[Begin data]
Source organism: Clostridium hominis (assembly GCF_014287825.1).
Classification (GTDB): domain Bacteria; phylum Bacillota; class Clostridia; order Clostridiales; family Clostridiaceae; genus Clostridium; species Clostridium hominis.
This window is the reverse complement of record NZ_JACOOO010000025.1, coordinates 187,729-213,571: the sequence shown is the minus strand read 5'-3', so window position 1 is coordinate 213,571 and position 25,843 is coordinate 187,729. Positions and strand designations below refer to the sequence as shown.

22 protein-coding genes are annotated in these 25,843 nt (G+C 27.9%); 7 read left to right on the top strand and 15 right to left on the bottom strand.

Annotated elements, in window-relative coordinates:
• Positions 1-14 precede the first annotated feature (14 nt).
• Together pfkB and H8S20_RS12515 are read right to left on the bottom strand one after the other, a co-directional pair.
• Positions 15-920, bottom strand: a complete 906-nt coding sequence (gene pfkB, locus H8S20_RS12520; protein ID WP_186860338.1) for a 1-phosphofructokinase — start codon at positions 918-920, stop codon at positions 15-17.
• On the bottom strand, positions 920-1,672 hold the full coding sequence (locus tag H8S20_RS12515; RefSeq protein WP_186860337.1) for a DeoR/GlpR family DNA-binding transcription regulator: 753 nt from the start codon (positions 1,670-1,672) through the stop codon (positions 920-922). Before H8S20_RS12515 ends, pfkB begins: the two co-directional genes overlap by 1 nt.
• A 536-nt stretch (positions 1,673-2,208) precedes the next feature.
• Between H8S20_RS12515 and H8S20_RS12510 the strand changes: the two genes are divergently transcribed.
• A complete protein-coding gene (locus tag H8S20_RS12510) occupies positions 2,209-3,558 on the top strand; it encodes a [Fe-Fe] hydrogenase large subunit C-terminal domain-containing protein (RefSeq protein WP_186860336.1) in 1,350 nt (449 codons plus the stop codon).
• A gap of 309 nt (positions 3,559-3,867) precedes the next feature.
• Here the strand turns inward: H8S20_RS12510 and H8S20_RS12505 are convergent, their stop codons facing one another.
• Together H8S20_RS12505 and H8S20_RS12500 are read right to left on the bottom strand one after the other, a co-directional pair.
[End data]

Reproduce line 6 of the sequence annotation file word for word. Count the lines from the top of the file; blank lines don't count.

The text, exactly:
• Positions 1-14 precede the first annotated feature (14 nt).